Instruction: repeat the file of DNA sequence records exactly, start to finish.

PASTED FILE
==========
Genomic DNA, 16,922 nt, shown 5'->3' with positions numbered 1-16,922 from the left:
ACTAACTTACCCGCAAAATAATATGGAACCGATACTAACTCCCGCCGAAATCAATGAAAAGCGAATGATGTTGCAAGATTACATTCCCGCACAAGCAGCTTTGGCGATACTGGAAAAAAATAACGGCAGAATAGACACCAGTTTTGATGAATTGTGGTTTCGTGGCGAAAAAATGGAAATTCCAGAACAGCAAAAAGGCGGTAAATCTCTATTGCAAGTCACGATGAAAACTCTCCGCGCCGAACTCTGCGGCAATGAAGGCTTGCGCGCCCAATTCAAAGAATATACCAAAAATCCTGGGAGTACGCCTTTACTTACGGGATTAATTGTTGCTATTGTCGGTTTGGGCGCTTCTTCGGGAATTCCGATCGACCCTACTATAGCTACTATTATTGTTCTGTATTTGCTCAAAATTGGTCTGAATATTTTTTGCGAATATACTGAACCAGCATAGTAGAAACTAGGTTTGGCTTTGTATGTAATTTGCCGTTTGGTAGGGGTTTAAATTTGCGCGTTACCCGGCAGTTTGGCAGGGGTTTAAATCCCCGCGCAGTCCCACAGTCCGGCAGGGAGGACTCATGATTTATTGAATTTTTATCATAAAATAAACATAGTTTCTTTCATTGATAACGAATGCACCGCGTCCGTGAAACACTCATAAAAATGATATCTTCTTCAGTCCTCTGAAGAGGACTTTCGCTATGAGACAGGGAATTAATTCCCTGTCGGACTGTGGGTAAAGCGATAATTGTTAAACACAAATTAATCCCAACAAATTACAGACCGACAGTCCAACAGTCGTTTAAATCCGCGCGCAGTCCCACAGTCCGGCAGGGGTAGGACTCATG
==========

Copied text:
Genomic DNA, 16,922 nt, shown 5'->3' with positions numbered 1-16,922 from the left:
ACTAACTTACCCGCAAAATAATATGGAACCGATACTAACTCCCGCCGAAATCAATGAAAAGCGAATGATGTTGCAAGATTACATTCCCGCACAAGCAGCTTTGGCGATACTGGAAAAAAATAACGGCAGAATAGACACCAGTTTTGATGAATTGTGGTTTCGTGGCGAAAAAATGGAAATTCCAGAACAGCAAAAAGGCGGTAAATCTCTATTGCAAGTCACGATGAAAACTCTCCGCGCCGAACTCTGCGGCAATGAAGGCTTGCGCGCCCAATTCAAAGAATATACCAAAAATCCTGGGAGTACGCCTTTACTTACGGGATTAATTGTTGCTATTGTCGGTTTGGGCGCTTCTTCGGGAATTCCGATCGACCCTACTATAGCTACTATTATTGTTCTGTATTTGCTCAAAATTGGTCTGAATATTTTTTGCGAATATACTGAACCAGCATAGTAGAAACTAGGTTTGGCTTTGTATGTAATTTGCCGTTTGGTAGGGGTTTAAATTTGCGCGTTACCCGGCAGTTTGGCAGGGGTTTAAATCCCCGCGCAGTCCCACAGTCCGGCAGGGAGGACTCATGATTTATTGAATTTTTATCATAAAATAAACATAGTTTCTTTCATTGATAACGAATGCACCGCGTCCGTGAAACACTCATAAAAATGATATCTTCTTCAGTCCTCTGAAGAGGACTTTCGCTATGAGACAGGGAATTAATTCCCTGTCGGACTGTGGGTAAAGCGATAATTGTTAAACACAAATTAATCCCAACAAATTACAGACCGACAGTCCAACAGTCGTTTAAATCCGCGCGCAGTCCCACAGTCCGGCAGGGGTAGGACTCATG